RI Comment: How about an Ethical Council for new UK ‘wealth funds’?

Huge new capital pools need ESG embedded at the outset

As the dust settles on Sweden’s failed attempt to consolidate its six AP buffer funds, the UK is creating precisely the name number of ‘wealth funds’ out of the local authority pension schemes.

Earlier this month the Swedish government cancelled its reforms of the AP Fund system amid widespread resistance – not least from the funds themselves. In a separate development, the UK government announced it wanted local authority funds to pool assets in a bid to help them focus on infrastructure investments and lower costs.

The nub of the plan is for the 89 local government pension schemes to create six “British Wealth Funds” with a combined £193bn (€274bn) – meaning each fund would have at least £25bn of scheme assets each. Whether the UK Treasury looked at the AP funds as a template is unclear but at a stroke it could revolutionise not only the UK’s pension landscape, but also the voting, engagement and stewardship picture too – if things are handled correctly at this early stage.

Right away there will be huge new capital pools that could potentially be a focal point for shareholder influence, although doesn’t appear to be one of the government’s key aims. But ESG issues need to be firmly plugged into the new funds’ DNA at the outset or it will be an uphill struggle to insert them at a later date.

It would create an opportunity for pension fund investors to speak with a more coherent voice, and if this benefits beneficiaries, that’s all to the good. It could take its cue from the Local Authority Pension Fund Forum (LAPFF).

Luckily, part of the criteria that the proposed funds will be measured against as they put proposals together is to demonstrate how ethical, social and corporate governance policies will be handled by the pool; and how authorities will act as responsible, long-term investors through the pool, including how the pool will determine and enact stewardship responsibilities.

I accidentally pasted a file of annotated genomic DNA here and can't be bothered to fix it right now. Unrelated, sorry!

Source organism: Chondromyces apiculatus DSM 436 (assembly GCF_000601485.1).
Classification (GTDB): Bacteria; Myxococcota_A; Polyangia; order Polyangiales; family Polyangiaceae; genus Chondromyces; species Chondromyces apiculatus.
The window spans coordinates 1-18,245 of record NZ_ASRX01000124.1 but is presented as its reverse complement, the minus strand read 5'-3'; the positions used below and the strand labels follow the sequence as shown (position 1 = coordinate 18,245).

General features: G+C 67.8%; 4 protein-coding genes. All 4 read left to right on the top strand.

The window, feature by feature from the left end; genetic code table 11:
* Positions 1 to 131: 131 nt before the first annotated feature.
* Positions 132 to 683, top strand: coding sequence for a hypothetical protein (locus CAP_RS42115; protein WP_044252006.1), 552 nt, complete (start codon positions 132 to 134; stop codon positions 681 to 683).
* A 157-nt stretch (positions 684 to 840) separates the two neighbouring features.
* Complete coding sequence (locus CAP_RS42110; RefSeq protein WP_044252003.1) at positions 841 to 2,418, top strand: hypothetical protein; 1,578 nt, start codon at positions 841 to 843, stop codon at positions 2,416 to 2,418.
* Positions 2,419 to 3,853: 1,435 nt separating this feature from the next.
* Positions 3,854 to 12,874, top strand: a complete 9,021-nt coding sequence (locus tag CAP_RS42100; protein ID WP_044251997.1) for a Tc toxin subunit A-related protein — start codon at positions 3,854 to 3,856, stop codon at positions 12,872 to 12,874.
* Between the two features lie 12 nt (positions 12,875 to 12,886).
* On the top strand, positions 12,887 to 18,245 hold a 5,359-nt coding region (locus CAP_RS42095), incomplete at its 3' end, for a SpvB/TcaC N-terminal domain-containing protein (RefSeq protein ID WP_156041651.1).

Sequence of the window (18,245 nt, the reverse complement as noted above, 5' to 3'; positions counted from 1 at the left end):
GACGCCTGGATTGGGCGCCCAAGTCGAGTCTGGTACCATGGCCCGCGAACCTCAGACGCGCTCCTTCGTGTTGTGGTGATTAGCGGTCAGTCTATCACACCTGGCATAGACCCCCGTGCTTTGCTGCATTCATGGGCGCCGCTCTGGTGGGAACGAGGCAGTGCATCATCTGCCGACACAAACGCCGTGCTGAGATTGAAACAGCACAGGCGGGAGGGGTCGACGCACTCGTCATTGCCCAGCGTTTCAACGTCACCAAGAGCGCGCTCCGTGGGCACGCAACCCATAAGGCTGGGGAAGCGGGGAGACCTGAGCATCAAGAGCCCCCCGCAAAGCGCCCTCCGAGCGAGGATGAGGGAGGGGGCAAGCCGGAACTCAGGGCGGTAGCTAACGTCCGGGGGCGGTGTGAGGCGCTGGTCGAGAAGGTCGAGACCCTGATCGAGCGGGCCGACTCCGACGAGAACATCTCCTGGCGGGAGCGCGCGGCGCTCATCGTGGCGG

The Treasury says schemes will want to consider the findings of the Kay Review when developing their responsible investment and stewardship proposals. It also cites the Financial Reporting Council’s UK Stewardship Code as good guidance.

The document also states that the Law Commission has recently clarified that as part of fiduciary duty schemes may take purely non-financial considerations into account. So far so good, but how serious the authorities are about all this is open to question, given they want to avoid “boycotts, divestments and sanctions” and the whole initiative is being driven by cost savings and achieving scale. But the opportunity is there and the responsible investment sector should take it.Local government pension schemes are already forming partnerships. The London Pensions Fund Authority has developed a £10bn asset and liability management partnership with Lancashire County and a £500m infrastructure investment joint venture with Greater Manchester. And just this week eight English local authority funds have agreed to pool £35bn in the largest asset pool so far. So the momentum is clearly there.

The whole plan is being pushed through at what, in pension industry terms, is breakneck speed. With LGPS authorities having to submit their initial proposals by February 19 next year, it means they will have a mere 54 working days to rustle something up from the date of the official announcement – and that includes the holiday break. Completed submissions, however, are expected by July 15.
What had traditionally appeared to be an almost impossible task is now happening in an instant. And that’s not even mentioning the misgivings some have about calling them ‘wealth funds’ in the first place, which implies that they are somehow part of the government apparatus.

This cannot be the case because each fund has its own distinct liability profile and beneficiaries, not to mention consultant and asset management relationships. How this will play out is, at this stage, not clear. It’s almost as if the government, in forming these ‘wealth funds’ is belatedly making up for not forming a sovereign fund with the North Sea oil bonanza.

So, our modest proposal – as the funds work out the way forward – is for consideration to be given to the setting up of a UK version of the Swedish AP funds’ Ethical Council.

The Ethical Council (which only operates on behalf of four of the AP funds) has been a lynchpin of responsible investment since its formation in 2007. Its stated aim is “to make a difference”. The AP funds do this by acting as long-term, committed and responsible owners who exert influence on companies the world over to improve their efforts in relation to environmental and social issues.

Surely putting a similar structure in place in the UK would be worth aiming for?
A UK version could have a transformative effect and create a new locus of voting, engagement and stewardship. It could dovetail very nicely with the Investor Forum, one of Professor Kay’s key recommendations, and really put shareholders in the driving seat of UK plc.